Consumer Information on Packaging to Fight Obesity
Water Ice – Flashbacks to Childhood
Dietitians, nutrition institutes and scientists do their best – but words alone don’t seem to make an impact on those extra pounds. New legislative proposals are now designed to make consumers rethink their choices in a different way: higher taxes, less advertising and stop signs on packaging.
Chile is considered a country whose population is truly suffering from epidemic obesity among both grown-ups and also children and young people. To counteract a further rise in this general body-fat increase the government of this South-American country has adopted a set of mandatory measures. As a result, especially packaging designers and marketing strategists are subjected to tight limits. Food and beverage producers of the affected market segments need to gear up for the following regulations that have either entered into force already or are planned:
‘Tony the Tiger’ does not bear a black loop with a warning note on sugar content above its head yet. Only the ingredients are listed on this packaging. Photo: Kellogg's ® Zucaritas ®
No marketing targeting children below the age of 14
Ban on TV commercials promoting unhealthy snacks during children’s programmes; from 1 January 2019: total advertising ban on the radio and TV between 6 am and 10 pm
Ban on junk food sales – including ice cream and chocolate – at schools
18% tax on beverages containing more than 6.25 gr of sugar per 100 millilitres
No cartoons on packaging
No sales of sweets with attached toys
Imprint of clearly visible, black warning signs on packaging front pointing to unhealthy ingredients such as saturated fatty acids or sugar, salt and calories once set limits are exceeded (per 100 gr ten grams of sugar, 400 gr of salt, 275 calories)
The effects can already be felt now: consumers take to packaging with warning signs about 25% more often. Producers have to circumvent the warning signs to be able to increase their sales again. Only option: the processing of healthier ingredients.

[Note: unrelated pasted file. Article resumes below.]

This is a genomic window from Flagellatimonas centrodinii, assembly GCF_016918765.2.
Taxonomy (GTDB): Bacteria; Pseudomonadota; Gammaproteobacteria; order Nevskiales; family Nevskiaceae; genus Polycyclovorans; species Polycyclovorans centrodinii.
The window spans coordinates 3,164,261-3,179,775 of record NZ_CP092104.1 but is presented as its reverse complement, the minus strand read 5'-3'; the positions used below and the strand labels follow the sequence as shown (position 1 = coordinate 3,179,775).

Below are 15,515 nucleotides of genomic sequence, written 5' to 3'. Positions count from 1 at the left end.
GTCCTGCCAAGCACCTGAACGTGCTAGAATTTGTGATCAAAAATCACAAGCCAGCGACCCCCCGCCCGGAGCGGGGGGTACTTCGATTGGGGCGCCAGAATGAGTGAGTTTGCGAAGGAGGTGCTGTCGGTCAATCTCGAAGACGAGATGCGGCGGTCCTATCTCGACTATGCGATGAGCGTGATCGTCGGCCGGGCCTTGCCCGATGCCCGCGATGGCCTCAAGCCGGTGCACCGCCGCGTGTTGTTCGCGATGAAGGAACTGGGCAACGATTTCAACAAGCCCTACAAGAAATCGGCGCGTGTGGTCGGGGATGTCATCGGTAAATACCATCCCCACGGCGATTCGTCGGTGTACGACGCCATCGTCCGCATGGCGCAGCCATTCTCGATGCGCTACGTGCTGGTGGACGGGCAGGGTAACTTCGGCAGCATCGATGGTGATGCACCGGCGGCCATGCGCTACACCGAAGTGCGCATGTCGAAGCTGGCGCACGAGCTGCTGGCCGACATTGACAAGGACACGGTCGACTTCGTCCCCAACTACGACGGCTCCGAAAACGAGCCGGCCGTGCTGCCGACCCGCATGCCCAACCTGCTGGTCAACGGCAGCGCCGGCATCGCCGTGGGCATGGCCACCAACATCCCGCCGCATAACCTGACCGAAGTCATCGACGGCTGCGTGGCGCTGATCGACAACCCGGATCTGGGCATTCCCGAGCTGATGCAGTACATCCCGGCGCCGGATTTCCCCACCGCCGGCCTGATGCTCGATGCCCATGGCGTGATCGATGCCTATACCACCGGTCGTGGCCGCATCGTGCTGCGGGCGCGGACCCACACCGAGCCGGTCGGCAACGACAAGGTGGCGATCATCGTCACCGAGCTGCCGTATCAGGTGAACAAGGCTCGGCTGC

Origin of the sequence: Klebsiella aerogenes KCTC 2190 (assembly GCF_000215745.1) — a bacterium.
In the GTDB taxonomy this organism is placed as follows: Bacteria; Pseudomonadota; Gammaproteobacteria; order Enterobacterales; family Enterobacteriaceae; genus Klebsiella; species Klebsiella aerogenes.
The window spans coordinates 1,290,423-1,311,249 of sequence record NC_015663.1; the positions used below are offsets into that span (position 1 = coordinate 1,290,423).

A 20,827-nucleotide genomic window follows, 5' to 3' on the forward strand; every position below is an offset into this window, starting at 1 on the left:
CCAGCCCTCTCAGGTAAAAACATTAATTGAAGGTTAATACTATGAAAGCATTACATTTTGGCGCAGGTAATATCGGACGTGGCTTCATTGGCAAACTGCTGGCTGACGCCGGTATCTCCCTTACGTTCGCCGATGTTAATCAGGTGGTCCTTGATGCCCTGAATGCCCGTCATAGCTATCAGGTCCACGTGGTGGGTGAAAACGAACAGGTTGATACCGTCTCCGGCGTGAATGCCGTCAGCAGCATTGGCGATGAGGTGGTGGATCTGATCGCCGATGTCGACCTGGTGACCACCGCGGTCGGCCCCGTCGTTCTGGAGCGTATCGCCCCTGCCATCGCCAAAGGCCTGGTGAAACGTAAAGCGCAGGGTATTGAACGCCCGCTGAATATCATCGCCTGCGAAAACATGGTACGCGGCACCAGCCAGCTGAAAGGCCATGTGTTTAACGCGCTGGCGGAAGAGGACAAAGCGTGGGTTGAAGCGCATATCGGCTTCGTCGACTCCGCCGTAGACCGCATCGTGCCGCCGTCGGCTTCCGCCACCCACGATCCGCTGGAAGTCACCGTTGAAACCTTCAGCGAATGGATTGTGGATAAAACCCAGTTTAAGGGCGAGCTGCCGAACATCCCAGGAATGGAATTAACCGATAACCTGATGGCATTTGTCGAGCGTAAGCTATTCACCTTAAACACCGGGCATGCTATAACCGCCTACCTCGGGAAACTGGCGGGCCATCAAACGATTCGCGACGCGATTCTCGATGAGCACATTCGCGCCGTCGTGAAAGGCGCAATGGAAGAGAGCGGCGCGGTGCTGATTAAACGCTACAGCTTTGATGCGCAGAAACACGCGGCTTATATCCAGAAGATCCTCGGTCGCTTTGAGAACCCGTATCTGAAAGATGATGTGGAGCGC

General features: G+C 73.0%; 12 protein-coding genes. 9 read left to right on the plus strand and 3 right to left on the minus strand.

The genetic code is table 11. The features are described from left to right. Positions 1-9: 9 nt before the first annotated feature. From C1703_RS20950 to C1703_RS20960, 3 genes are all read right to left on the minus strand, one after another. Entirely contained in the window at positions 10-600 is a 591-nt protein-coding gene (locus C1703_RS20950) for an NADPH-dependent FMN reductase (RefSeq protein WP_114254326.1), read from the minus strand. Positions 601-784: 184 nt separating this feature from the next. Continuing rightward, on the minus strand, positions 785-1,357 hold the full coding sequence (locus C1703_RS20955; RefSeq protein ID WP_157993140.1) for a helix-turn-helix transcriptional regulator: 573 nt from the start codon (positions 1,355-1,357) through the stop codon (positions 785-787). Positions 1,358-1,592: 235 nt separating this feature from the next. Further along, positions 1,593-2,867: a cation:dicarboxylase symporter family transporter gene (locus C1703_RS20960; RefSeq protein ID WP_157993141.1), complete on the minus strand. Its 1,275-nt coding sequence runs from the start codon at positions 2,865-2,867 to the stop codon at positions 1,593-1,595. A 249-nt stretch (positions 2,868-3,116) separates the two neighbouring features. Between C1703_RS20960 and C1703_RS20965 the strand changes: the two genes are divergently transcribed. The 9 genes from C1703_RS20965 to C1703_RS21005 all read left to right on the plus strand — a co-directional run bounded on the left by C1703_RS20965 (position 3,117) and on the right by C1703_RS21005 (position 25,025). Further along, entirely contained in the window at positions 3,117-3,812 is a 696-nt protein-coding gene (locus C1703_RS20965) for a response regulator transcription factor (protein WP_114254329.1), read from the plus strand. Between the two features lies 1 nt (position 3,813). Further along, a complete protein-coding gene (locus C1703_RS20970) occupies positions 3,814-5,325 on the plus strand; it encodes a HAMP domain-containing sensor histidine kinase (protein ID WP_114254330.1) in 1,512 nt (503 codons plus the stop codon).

Packaging with Health Information
Not only in Chile, but also in many generally Western industrialised nations, obesity is becoming an increasing problem that affects both the private health of the persons concerned and requires public investment in treating the ensuing disorders.
In the USA at present some 23.5 million children and adults are considered obese. This amounts to triple the number in 1970. Nevertheless, children and young people are extremely popular target groups for advertising for crisps, cookies, burgers and the like. In the USA alone every year some US$ 17 billion are spent on marketing such products. Children’s cartoons can be found on packaging almost everywhere. Rights in packaging design are not expected to be curtailed any time soon in the land of opportunity.
In Chile the packaging of food that exceeds a set threshold value of sugar, salt or calories features eye-catching warning notes on a black background. Photo: Achipia, Ministerio de Agricultura
Unlike in Canada and Taiwan: these two countries have already adopted legislation that limit the use of toys in food packaging and stipulate that unhealthy ingredients must be highlighted visibly on food packaging. In France the packaging of products containing food enriched with fat, salt or sweeteners already feature a health note: five portions of fruit or vegetable a day are important for your health.
British consumer advisors pursue a different strategy: if it was up to them the packaging of sweet or high-fat foods should feature a mandatory recommendation for physical exercise. The message could be along the lines. “if you eat this chocolate bar you can burn the calorie intake with 200 squats and running 1,000 metres around the block.” Pictograms with mountain runners on coke bottles or labels with exercise instructions on chocolate bars – experts feel that this is the right way to avoid increasing obesity.